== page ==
Observations about what we have learned.

The first thing I learned doing this project is that finding good sources and information on what you are looking for if you want good information is tedious hard work. It is time consuming and can be very aggrivating. It is a lot of work to do when you are at home because it takes up most of the weekend. It is also hard when there is no one can help you because you are at home, but makes you feel accomplished when you get it all done. The second thing I learned was just about everything I wrote about. There was almost nothing in the textbook about France, so I had to go and learn all of this about France, which turned out to be somewhat interesting. Julia had an interesting article in Louis, which helped me understand a bit more.


1.Wikipedia, "Economic History of France." Last modified Oct 27, 2012. Accessed November 4, 2012. http://en.wikipedia.org/wiki/Economic_history_of_France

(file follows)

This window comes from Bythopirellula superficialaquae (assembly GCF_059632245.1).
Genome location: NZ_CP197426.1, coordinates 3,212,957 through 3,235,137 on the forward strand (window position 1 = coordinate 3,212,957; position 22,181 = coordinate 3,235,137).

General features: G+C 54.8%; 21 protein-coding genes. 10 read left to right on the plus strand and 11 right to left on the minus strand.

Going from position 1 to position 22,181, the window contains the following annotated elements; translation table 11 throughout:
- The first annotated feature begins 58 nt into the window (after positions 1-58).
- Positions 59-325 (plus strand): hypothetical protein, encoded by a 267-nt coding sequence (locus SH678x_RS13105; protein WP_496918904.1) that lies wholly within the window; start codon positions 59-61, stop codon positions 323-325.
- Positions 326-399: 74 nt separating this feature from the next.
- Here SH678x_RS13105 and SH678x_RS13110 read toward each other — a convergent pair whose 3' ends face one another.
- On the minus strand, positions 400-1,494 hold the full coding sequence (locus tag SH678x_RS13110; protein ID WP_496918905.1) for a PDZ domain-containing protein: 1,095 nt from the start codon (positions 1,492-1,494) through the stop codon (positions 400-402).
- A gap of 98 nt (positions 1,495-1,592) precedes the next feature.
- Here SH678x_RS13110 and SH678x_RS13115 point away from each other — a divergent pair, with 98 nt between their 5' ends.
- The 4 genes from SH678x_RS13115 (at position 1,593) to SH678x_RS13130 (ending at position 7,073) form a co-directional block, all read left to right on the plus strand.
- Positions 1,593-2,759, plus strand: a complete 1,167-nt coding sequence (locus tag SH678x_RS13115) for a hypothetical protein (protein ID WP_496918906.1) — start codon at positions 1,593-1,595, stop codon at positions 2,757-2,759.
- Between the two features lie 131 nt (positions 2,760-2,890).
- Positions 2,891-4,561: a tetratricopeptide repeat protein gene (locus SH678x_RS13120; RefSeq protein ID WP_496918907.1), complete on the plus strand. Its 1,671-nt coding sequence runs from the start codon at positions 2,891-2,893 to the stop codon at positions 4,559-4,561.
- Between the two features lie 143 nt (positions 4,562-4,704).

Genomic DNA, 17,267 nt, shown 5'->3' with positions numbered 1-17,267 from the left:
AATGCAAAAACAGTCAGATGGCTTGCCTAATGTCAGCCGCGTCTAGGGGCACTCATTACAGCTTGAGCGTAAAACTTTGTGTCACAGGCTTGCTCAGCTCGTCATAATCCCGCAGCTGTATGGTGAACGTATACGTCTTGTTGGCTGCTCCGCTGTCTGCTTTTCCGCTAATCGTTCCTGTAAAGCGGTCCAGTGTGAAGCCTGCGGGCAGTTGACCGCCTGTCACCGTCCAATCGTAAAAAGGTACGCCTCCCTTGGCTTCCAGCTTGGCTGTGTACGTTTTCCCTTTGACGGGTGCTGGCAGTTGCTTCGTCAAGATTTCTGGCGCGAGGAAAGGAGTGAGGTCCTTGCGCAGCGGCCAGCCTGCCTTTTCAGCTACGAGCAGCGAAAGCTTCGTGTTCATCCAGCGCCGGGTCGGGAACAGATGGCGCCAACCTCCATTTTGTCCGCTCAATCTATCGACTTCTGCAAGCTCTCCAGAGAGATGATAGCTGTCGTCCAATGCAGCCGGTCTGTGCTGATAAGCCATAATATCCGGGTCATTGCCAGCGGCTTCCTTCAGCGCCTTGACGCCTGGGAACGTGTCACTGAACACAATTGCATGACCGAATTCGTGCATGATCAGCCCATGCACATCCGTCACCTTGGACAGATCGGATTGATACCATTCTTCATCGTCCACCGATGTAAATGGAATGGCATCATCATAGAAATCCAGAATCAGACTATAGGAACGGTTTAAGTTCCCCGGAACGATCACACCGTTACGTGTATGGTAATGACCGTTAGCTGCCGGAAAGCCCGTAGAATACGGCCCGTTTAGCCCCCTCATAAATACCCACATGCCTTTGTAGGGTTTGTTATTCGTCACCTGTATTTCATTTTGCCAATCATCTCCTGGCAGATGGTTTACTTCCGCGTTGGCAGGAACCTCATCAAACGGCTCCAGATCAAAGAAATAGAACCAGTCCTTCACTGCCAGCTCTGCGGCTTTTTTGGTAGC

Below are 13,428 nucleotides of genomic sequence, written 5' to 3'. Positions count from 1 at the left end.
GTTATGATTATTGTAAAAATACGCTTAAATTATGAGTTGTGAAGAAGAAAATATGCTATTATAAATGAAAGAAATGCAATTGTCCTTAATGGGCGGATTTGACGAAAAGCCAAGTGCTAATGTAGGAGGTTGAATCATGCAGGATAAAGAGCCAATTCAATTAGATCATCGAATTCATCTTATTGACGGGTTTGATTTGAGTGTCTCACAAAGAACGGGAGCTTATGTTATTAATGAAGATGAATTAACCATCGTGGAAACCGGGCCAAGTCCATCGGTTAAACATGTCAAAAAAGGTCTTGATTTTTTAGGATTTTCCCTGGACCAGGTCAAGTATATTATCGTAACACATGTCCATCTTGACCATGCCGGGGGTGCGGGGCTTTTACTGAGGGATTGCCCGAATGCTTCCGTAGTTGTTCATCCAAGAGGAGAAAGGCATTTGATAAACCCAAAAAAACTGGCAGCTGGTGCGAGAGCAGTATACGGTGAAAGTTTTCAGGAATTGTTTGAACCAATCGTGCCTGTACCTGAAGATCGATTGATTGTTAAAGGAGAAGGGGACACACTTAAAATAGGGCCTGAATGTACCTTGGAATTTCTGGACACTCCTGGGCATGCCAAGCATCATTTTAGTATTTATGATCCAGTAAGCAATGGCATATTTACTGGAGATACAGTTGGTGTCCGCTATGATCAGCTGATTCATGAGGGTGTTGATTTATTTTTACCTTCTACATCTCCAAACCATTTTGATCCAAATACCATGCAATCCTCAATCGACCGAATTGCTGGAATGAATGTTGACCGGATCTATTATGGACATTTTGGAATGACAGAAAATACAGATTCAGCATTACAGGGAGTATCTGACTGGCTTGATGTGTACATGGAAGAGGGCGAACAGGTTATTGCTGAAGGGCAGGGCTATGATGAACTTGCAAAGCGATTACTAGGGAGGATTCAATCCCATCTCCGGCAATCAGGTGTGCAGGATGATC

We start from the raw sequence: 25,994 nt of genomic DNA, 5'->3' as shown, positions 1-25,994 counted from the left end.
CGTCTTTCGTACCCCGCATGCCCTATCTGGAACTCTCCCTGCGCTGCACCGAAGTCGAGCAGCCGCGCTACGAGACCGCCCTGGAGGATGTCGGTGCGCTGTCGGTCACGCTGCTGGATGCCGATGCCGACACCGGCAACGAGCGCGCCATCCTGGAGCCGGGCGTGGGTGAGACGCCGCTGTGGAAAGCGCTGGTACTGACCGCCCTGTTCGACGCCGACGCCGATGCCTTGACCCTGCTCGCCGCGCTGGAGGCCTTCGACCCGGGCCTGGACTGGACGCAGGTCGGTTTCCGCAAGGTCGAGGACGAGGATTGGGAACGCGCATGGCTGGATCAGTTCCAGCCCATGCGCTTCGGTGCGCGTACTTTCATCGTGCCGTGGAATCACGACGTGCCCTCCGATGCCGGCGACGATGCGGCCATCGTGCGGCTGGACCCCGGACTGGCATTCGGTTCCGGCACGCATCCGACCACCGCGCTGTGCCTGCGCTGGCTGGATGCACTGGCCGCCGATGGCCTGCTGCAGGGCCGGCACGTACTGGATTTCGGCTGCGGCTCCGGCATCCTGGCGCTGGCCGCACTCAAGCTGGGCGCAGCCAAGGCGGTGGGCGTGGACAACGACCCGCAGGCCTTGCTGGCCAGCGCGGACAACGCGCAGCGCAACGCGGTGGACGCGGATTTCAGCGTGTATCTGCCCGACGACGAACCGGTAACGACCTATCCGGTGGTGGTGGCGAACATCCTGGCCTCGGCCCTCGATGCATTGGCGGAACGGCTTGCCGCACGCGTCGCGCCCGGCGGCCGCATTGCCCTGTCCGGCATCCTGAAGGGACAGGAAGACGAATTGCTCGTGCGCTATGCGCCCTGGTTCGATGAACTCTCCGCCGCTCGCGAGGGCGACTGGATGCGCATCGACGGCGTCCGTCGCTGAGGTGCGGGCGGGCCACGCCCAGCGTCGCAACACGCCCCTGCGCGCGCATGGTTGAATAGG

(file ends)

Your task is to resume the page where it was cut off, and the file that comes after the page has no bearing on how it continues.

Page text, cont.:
2.Lambert, Tim. Localhistories, "Women in Tudor Times." Last modified 2012. Accessed November 4, 2012. http://www.localhistories.org/women.html.
3.Wikipedia, "Henry IV." Last modified nov 2, 2012. Accessed November 4, 2012. http://en.wikipedia.org/wiki/Henry_IV_of_France
4.Wikipedia, "Louis XIV." Last modified 2012. Accessed November 4, 2012. http://en.wikipedia.org/wiki/Louis_XIV_of_France
5.Biography.com, "Louis XIV.biography." Last modified 2012. Accessed November 4, 2012. http://www.biography.com/people/louis-xiv-9386885?page=2.
6.Gioseffi, Decio. Louvre Paris. New York: Newsweek Inc. And Arnoldo Mondori Editore, 1977.
7.Wikipedia, "Palace of Versailles." Last modified nov 3, 2012. Accessed November 4, 2012. http://en.wikipedia.org/wiki/Palace_of_Versailles.
Louvre - in English

grading cultures wiki rubric.doc
grading cultures wiki rubric.doc

grading cultures wiki rubric.doc

This is the rubric that I have used in the past. It functions well as a checklist.
grading cultures wiki rubric.doc
grading cultures wiki rubric.doc

grading cultures wiki rubric.doc